In a press conference this week representatives of the Centers for Disease Control revealed estimates of the extent of the H1N1 Influenza pandemic that increased by several orders of magnitude from previous estimates. For instance the number of pediatric cases reported by the CDC on November 6th was 129, but on November 12th, the date of this news conference, it was reported to be 540! Other surprising numbers revealed included the following:
• CDC estimates that between 14 million and 34 million cases of 2009 H1N1 occurred between April and October 17, 2009.
• CDC estimates that between about 63,000 and 153,000 2009 H1N1-related hospitalizations occurred between April and October 17, 2009.
• CDC estimates that between about 2,500 and 6,000 2009 H1N1-related deaths occurred between April and October 17, 2009.
I currently help staff an urgent care facility that sees nearly 100 patients per day. We have seen very large numbers of people with complaints that could be due to influenza, yet have documented only about five to ten per week and that only began about the first of October. We have hospitalized no patients and our parent hospital that serves a population of about 150,000 has reported one death due to H1N1 and that was in a child with severe underlying immunological disease.
I know that anecdotal reports are not always representative of a situation, but still the new CDC estimates seemed so far off from what many of us front-line docs are actually seeing that I had to investigate this further.
I read the entire transcript of the news conference as well as the accompanying press release to try to get a better idea of what the CDC is now reporting. Amongst a lot of uncipherable medico-babble (e.g., “Emerging infection programming network is one key source for our estimate. We also are using data from other symptoms like aggregate state reporting of laboratory hospitalizations and death.”) I think I determined the fundamental problem with these latest figures.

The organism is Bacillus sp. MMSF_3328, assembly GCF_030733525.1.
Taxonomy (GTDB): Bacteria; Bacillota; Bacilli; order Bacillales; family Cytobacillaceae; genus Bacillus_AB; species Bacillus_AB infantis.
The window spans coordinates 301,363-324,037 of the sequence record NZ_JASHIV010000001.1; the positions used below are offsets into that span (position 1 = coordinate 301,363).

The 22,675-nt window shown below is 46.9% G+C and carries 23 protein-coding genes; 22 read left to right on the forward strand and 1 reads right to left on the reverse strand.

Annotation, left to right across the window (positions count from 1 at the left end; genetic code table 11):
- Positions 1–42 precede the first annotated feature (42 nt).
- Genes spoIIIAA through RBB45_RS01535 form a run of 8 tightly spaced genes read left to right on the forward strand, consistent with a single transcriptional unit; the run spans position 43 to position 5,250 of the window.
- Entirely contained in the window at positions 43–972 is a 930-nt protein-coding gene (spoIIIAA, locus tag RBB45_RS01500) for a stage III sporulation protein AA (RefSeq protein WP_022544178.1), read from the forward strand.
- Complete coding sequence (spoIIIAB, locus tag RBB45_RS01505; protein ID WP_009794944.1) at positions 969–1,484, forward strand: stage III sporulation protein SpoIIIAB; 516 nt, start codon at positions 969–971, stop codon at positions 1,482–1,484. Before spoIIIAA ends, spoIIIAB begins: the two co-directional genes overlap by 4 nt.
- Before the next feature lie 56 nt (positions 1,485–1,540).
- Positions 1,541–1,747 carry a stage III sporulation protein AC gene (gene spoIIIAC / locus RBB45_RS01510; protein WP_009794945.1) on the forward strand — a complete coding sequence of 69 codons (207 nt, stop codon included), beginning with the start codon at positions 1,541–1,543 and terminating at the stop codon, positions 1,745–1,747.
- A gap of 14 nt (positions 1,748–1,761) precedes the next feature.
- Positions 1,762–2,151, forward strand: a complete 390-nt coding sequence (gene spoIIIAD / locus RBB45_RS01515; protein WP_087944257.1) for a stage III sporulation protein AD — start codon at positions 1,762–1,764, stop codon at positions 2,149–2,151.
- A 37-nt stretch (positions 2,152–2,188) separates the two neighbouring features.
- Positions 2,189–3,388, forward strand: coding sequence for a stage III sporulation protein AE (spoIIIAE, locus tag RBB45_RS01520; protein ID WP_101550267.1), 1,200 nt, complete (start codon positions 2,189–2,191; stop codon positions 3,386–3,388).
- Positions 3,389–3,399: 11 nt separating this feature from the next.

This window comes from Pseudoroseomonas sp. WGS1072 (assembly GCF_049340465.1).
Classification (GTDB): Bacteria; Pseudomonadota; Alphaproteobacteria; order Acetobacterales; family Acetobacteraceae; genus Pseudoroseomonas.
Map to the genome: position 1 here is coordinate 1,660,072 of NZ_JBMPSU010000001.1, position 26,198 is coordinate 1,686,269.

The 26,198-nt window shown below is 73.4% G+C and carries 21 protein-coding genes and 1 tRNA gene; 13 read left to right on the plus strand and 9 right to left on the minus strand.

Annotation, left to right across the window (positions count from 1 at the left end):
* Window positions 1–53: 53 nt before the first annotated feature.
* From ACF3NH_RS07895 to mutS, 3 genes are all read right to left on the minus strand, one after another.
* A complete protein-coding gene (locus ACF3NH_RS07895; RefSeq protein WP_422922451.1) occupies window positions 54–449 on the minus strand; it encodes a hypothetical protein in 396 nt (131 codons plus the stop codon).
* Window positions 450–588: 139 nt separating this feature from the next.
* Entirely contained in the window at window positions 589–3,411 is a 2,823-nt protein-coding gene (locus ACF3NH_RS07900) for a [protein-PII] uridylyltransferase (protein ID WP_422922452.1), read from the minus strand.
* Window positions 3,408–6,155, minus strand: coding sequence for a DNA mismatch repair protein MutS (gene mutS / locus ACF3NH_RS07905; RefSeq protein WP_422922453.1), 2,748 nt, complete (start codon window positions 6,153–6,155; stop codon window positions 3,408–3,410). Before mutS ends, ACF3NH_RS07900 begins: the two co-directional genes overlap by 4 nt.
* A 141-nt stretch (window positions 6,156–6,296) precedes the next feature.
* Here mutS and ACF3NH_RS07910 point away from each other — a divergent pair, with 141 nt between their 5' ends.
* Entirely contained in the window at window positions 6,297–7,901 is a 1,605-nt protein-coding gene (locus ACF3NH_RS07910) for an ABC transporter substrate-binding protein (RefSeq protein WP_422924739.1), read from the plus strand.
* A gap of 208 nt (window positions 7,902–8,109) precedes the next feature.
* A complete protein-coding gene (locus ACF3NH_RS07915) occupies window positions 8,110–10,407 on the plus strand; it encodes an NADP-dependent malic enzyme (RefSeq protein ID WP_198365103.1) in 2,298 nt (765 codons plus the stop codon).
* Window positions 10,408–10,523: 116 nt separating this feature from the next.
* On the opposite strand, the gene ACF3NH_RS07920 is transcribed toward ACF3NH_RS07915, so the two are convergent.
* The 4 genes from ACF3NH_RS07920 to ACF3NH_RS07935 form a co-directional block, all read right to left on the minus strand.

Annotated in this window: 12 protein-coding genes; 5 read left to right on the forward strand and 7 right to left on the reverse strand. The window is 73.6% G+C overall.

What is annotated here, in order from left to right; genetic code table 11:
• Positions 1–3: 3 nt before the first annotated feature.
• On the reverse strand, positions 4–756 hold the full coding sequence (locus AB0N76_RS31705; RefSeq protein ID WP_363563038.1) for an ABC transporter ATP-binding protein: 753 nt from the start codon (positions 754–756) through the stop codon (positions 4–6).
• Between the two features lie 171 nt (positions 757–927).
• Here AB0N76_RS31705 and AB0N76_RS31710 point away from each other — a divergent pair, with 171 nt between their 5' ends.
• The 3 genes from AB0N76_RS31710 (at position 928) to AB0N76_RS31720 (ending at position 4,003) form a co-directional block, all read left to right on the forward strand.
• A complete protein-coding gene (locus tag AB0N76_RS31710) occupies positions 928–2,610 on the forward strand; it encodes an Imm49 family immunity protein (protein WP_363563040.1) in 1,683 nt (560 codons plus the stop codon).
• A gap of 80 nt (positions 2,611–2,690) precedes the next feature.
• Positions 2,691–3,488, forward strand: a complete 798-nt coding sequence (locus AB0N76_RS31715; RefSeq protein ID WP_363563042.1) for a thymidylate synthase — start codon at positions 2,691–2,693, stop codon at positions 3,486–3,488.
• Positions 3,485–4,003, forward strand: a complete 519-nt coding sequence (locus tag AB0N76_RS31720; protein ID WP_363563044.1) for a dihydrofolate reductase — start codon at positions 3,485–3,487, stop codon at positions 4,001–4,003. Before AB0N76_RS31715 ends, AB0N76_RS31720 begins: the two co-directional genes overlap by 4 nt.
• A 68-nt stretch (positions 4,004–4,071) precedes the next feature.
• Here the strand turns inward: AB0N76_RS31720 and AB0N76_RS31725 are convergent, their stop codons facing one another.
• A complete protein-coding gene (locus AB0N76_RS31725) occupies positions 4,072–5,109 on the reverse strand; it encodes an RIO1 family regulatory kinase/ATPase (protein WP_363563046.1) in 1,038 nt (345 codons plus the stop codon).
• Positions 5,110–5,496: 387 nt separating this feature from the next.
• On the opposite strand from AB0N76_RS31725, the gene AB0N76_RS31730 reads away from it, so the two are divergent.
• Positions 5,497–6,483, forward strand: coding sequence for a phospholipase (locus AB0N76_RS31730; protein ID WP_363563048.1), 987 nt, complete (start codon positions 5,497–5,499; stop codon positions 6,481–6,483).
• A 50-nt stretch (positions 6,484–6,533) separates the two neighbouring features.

The CDC has adopted, for the first time in epidemiological methodology, a technique that extrapolates numbers from very limited and dubious samplings. Reports were compiled 64 counties from ten states. How many counties are there in our fifty states, total? I didn’t feel it necessary to calculate an exact number, but Indiana has 92 and South Dakota has 66. Can we conclude that we are working with a very small sample?
Next, researches at the CDC used the “Emerging infection programming network” that compiles data and “develop[s] new methods for gathering epidemiological and clinical information.” Some of those new techniques are a bit over-reaching. For instance they have determined that for every case of “flu” reported (and not necessarily proven by testing) there are 79 cases that are unreported. Similarly, the number of hospitalizations due to flu is “corrected” by a factor of 2.7. In those cases in which an influenza test was done and found to be negative researchers at the CDC have determined that up to 30% were actually H1N1 and should be counted. Additionally, deaths from what could be a complication of influenza, such as pneumococcal pneumonia, are assumed to be related to the H1N1 virus. (Pneumococcal pneumonia is the most common type of pneumonia and claims tens of thousands of lives every year.)
In short, I am very skeptical of the latest estimates from the CDC. I fear this organization that was once scrupulously devoted to science and working only for the best interest of the American people has been corrupted by politics and now serves as a propaganda arm of the entrenched bureaucracy. Yet another example of how the government can screw-up most anything it touches.
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